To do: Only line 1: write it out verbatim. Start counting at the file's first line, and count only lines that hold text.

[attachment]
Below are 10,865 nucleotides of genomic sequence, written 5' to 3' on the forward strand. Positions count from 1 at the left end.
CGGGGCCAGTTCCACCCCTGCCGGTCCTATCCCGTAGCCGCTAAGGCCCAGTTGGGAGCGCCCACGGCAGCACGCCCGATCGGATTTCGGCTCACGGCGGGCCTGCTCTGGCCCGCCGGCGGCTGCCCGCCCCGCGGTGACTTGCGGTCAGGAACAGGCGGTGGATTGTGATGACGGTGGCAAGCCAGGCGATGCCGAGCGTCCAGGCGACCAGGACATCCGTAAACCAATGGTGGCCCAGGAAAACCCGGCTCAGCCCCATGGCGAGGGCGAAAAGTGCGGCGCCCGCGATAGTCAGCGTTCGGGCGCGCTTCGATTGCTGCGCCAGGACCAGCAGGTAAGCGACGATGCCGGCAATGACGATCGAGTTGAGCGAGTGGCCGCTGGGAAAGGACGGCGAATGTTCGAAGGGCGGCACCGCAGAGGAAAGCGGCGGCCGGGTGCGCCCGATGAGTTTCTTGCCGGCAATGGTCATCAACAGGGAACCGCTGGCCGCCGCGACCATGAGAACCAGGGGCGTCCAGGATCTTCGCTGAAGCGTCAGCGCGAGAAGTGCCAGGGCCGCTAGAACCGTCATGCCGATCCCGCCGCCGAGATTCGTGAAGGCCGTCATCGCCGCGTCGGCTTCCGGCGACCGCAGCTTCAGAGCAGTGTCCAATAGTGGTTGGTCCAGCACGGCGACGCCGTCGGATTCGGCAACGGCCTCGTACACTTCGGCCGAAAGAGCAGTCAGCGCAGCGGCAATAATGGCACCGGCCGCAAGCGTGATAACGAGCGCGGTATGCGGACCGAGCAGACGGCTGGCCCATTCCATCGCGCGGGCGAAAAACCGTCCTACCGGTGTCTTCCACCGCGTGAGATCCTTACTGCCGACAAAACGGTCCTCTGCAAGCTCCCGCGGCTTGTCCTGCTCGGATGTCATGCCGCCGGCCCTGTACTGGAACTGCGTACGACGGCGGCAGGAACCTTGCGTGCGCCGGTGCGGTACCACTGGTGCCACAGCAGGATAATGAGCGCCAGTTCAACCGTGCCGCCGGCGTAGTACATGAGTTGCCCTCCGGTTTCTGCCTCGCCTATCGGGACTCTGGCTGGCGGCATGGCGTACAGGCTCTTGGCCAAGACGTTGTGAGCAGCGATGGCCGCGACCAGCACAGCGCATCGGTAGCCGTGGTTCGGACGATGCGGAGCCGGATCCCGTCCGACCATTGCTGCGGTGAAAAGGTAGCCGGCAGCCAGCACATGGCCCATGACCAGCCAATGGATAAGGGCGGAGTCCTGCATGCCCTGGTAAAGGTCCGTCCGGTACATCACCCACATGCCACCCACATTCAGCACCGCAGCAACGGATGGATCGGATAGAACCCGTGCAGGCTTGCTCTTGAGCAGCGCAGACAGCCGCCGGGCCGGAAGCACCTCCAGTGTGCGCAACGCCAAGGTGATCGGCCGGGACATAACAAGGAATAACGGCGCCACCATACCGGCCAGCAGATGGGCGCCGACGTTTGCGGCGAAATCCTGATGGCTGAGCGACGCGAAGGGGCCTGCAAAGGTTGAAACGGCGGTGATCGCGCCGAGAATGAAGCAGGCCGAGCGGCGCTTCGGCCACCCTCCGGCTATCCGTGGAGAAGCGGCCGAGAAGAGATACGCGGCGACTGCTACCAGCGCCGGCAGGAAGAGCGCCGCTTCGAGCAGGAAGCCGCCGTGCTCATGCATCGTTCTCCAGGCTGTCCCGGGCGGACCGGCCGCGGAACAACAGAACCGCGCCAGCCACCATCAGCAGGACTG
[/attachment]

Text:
Below are 10,865 nucleotides of genomic sequence, written 5' to 3' on the forward strand. Positions count from 1 at the left end.